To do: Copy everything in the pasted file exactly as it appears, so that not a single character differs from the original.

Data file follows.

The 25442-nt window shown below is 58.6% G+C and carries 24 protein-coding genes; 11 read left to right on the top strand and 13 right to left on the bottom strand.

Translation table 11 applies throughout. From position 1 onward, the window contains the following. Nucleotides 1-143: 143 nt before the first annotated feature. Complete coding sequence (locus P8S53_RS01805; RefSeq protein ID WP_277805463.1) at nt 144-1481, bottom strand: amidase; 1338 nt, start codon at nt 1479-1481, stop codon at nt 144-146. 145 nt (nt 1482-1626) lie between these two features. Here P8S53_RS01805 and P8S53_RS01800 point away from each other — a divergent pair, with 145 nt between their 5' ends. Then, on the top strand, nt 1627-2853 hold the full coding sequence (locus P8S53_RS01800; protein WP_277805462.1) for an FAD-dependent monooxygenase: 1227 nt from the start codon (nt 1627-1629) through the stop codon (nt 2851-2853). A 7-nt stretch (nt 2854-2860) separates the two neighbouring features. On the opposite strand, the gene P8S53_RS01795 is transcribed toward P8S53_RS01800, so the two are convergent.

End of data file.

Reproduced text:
The 25442-nt window shown below is 58.6% G+C and carries 24 protein-coding genes; 11 read left to right on the top strand and 13 right to left on the bottom strand.

Translation table 11 applies throughout. From position 1 onward, the window contains the following. Nucleotides 1-143: 143 nt before the first annotated feature. Complete coding sequence (locus P8S53_RS01805; RefSeq protein ID WP_277805463.1) at nt 144-1481, bottom strand: amidase; 1338 nt, start codon at nt 1479-1481, stop codon at nt 144-146. 145 nt (nt 1482-1626) lie between these two features. Here P8S53_RS01805 and P8S53_RS01800 point away from each other — a divergent pair, with 145 nt between their 5' ends. Then, on the top strand, nt 1627-2853 hold the full coding sequence (locus P8S53_RS01800; protein WP_277805462.1) for an FAD-dependent monooxygenase: 1227 nt from the start codon (nt 1627-1629) through the stop codon (nt 2851-2853). A 7-nt stretch (nt 2854-2860) separates the two neighbouring features. On the opposite strand, the gene P8S53_RS01795 is transcribed toward P8S53_RS01800, so the two are convergent.